4. It seems as if Joel has been a spiritual teacher for you. What is the most important lesson he has taught you?
I think the most important lesson Joel has taught me is live in the present moment. Because he was unable to sit still for more than two minutes as a kid, Joel and I spent a lot of time at a county park near our home. It’s called Parky’s Farm. When we were at Parky’s, Joel was perfectly content. He could wander around freely. He’d chase the geese, throw stones into the pond, watch the clouds, be mesmerized by wind blowing through the trees. He was totally, 100% present to his surroundings. Me? I’d be going through my mental list—groceries needed, dinner to be made, how many piles of laundry were waiting in the basement, the friends I’d like to be meeting for lunch, etc. I hardly saw my surroundings! Gradually, though, over the sheer number of repeated days at the park, I came to see the beauty in Joel’s way of being. He was living in God’s time—Kairos—while I was living on clock time—Chronos. Kairos started looking more and more appealing to me. So I began to relax, to let myself experience walnut leaves fluttering to the ground, to see clouds breaking up and re-forming before my eyes. I am a student of meditation, and have been since before Joel was born. Suddenly, I realized that I could meditate as I walked through the park, with my eyes wide open! Blood pressure drops, breathing slows, muscles relax, and the peace of God envelopes you. Truly amazing!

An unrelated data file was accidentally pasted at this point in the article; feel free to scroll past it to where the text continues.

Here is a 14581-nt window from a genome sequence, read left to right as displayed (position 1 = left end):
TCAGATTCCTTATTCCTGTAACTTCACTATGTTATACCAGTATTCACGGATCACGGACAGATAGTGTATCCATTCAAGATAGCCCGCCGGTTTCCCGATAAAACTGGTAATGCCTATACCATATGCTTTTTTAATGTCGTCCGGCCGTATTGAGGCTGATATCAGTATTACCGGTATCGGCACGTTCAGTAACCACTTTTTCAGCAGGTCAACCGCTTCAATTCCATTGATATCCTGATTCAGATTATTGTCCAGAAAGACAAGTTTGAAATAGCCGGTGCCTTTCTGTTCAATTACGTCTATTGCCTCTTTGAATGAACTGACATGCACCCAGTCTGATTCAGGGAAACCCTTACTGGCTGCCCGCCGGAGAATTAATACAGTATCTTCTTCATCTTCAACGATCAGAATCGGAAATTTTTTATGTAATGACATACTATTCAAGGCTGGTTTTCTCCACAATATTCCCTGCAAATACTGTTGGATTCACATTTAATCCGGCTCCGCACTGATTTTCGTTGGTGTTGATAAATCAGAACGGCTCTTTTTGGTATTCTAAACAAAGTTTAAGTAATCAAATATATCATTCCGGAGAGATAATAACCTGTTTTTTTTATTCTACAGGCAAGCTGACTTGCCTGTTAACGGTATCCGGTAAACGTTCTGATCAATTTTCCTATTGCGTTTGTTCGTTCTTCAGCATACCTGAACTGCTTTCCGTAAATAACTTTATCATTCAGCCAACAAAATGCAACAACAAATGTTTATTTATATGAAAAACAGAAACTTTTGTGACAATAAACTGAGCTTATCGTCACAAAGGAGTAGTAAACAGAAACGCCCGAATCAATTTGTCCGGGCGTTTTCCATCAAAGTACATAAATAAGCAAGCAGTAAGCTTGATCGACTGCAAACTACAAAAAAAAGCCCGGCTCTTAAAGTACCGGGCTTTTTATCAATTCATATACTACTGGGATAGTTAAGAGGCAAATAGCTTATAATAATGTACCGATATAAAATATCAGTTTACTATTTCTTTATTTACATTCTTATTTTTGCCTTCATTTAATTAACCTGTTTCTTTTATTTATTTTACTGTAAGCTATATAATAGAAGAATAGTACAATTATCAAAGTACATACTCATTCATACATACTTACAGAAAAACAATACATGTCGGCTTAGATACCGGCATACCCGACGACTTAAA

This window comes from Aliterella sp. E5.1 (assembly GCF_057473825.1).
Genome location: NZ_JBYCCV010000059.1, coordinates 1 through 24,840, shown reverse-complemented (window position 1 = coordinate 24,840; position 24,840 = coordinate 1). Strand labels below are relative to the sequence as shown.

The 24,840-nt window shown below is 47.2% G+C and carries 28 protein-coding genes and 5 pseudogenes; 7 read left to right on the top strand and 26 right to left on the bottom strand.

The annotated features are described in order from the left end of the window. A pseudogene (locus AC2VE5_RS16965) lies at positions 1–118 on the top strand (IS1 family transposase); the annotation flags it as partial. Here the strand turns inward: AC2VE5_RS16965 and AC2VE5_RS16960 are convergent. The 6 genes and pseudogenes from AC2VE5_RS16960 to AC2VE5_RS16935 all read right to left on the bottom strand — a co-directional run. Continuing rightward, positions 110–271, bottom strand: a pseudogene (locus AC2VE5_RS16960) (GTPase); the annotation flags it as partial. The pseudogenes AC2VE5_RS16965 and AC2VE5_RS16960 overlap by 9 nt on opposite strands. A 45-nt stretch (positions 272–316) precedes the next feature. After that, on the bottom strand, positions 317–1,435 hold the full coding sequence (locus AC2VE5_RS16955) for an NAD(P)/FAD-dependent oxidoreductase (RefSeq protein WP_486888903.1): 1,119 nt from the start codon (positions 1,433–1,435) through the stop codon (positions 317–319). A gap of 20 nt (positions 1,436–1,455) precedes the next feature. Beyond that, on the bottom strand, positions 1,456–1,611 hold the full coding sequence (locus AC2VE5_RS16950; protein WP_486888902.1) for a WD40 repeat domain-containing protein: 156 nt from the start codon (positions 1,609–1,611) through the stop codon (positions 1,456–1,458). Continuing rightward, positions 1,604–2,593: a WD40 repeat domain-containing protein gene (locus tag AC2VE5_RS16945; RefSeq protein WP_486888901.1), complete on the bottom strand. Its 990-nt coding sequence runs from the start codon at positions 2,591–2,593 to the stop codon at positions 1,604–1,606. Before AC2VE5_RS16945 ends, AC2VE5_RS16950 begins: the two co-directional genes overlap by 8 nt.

5. Autism impacts the entire family system. We learn a little about Joel’s two brothers in the book, but not a lot. Can you tell us about their relationship with Joel today?
I studied disability’s effect on the family system in grad school, and I learned that siblings of children with disabilities definitely get the short end of the stick in a lot of ways. A friend of mine calls them “second bananas.” So often, the child with a disability gets the lion’s share of the attention. We sought out some family counseling when the boys were young, because it was obvious by one son’s acting-out behavior, and the other’s withdrawal, that something needed to be done. The counseling was very effective. It’s amazing how powerful it is to get pent-up feelings out into the light of day, especially when you have a nonjudgmental listener to referee the sessions. The other side of the coin is that sibs of children with disabilities often express a great deal of pride in their disabled brother’s or sister’s accomplishments, because they realize the challenges they have overcome every single day. These sibs develop an ability to look past a person’s outer wrappings to discover and admire the person within. When Justin was 9 or 10 he said, “I think God gave Joel to us because he knew we would take extra good care of him.” That was pretty sophisticated theological reasoning for a 10 year old! I think both of my guys are better people for having grown up with Joel. I think they are more compassionate, thoughtful men. My middle son, Justin, and his wife Elizabeth, often spend the night with Joel when my husband Wally and I go out of town. They enjoy taking him to the park or to the zoo, getting pizza and watching a movie. Joel adores Elizabeth. He’s constantly saying “Elizabeth’s my sister!” Joel’s always been a sucker for a good-looking woman! We’re thankful to have our son Matt back home. He’d been out on the west coast for the past 7 years, so having him nearby again is fantastic. Joel enjoys hanging out with Matt and his dogs—they go for hikes in the woods behind our house.